Britain is keen to move on and advancement talks. But, Mr Barnier will not open up talks until the UK budges on other issues, it has emerged. The main negotiator is insisting on “parallelism” — where several facets on a range of issues have to be agreed before moving ahead.
Mr Barnier is meeting David Frost, the UK’s lead negotiator, in London on Tuesday.
The set will be meeting outside of the scheduled negotiating schedule to go over the stagnated talks.
Both sides have expressed they want to secure a deal, but reddish traces have slowed progress.
Mr Frost said there’s been “little progress” during trade negotiations with Michel Barnier amid interruptions on fisheries policy and state aid rules.
The UK had wanted a deal done at the end of July.
Mr Barnier says that an agreement has to be in place at the end of October for this to be ratified around Europe at the end of the year.
However, one of the many issues yet to be agreed on is fisheries.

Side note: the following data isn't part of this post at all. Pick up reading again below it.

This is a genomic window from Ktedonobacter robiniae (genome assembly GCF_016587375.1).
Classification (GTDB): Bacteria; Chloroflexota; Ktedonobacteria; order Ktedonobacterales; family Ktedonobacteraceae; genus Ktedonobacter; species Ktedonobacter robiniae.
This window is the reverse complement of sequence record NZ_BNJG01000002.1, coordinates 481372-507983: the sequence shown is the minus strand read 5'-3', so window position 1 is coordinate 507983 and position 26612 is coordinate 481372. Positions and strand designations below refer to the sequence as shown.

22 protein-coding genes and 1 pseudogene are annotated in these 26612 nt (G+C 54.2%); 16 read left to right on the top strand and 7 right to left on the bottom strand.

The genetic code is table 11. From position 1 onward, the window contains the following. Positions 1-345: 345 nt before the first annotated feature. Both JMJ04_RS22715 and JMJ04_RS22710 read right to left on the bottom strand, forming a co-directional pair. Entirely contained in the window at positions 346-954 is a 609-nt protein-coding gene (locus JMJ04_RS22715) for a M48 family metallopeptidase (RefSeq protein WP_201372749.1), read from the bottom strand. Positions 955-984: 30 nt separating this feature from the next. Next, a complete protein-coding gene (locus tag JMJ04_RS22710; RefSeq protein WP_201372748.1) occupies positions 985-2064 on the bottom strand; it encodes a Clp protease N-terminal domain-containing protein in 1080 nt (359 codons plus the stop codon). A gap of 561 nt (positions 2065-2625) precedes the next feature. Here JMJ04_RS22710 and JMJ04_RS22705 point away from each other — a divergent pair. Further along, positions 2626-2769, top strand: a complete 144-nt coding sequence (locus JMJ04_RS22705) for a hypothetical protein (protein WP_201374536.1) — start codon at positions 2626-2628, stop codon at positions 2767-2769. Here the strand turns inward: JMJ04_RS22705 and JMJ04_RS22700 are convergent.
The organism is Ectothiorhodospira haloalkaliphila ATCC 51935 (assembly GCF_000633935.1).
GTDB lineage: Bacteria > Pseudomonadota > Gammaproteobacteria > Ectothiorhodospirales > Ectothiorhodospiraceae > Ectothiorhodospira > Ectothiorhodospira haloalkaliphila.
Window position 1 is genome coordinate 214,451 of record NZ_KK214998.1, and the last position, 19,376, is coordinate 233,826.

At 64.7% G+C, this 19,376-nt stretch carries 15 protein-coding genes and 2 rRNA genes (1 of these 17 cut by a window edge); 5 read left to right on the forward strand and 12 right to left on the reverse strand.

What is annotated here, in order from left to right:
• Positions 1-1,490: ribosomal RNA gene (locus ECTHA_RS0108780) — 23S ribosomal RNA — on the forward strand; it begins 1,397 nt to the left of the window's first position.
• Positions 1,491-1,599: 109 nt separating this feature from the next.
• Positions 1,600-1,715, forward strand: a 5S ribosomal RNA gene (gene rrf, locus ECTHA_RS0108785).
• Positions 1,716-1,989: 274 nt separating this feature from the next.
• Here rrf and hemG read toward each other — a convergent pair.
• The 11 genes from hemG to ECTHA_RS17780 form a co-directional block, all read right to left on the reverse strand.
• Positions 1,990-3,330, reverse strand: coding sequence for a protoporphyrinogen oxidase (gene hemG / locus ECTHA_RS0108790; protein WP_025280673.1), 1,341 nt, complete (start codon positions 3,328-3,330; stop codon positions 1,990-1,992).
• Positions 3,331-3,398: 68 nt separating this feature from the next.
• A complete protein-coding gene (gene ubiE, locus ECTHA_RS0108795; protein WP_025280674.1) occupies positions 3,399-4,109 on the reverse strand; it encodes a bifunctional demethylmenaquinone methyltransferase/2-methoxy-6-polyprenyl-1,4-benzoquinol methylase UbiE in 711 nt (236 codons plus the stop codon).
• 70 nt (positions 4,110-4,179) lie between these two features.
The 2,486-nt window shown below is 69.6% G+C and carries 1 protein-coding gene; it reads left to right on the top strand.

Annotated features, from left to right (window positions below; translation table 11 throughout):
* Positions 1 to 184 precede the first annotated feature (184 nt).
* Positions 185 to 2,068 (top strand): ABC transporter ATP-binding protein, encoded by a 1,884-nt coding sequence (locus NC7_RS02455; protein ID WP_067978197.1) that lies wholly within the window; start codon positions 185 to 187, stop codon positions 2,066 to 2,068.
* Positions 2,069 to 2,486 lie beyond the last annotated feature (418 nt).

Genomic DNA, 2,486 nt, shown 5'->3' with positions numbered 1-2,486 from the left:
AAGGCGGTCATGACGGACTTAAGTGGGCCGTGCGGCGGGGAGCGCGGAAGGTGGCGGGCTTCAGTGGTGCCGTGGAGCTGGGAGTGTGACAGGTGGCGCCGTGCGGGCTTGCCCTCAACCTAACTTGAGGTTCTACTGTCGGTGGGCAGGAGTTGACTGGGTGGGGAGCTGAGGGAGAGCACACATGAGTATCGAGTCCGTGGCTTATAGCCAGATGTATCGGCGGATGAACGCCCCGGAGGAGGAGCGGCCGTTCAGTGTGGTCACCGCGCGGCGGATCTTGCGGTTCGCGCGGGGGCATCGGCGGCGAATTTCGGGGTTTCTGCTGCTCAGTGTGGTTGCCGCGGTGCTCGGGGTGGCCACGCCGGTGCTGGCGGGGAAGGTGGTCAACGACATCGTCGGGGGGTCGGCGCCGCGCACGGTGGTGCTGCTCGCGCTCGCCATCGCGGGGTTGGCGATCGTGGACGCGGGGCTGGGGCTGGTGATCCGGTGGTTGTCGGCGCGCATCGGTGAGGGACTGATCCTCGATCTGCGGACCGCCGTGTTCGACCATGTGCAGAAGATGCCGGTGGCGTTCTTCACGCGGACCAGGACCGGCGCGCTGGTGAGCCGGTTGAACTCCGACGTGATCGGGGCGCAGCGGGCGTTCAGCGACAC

Mr Drian is one of the first significant voices from the EU authorities to speak out after Mr Barnier began phoning around EU capitals to demand they step in and support him.
During precisely the same speech to French ambassadors, the country’s state secretary for Europe,” Clement Beaune, said: “we’re moving on our position, we can not be feeble.”
Of all of the EU leaders, Emmanuel Macron has obtained the hardest stance with insiders saying the French President believes without a fisheries agreement; there can be no trade deal.
In a language to French ambassadors established in Europe, Mr Le Drian explained: “The negotiations aren’t progressing because of an intransigent and, let’s be clear, the unrealistic attitude of the United Kingdom.”
The French ministry included that the EU was united as in reaching an ambitious Brexit deal, but the ball was Britain’s court.
Meanwhile his German counterpart Heiko Maas said Germany needed “the closest possible cooperation with Great Britain on security and foreign policy”.
However, he warned without “linking this policy with Brussels” additional EU countries would be more important later on.
“The EU has always said that fishing is a key issue for resolution but has declined to discuss it,” a source told The Times.”
“We’d hoped to make improvement and introduced room papers.”
“But, regrettably, the EU refused to engage because of their self-imposed requirements.”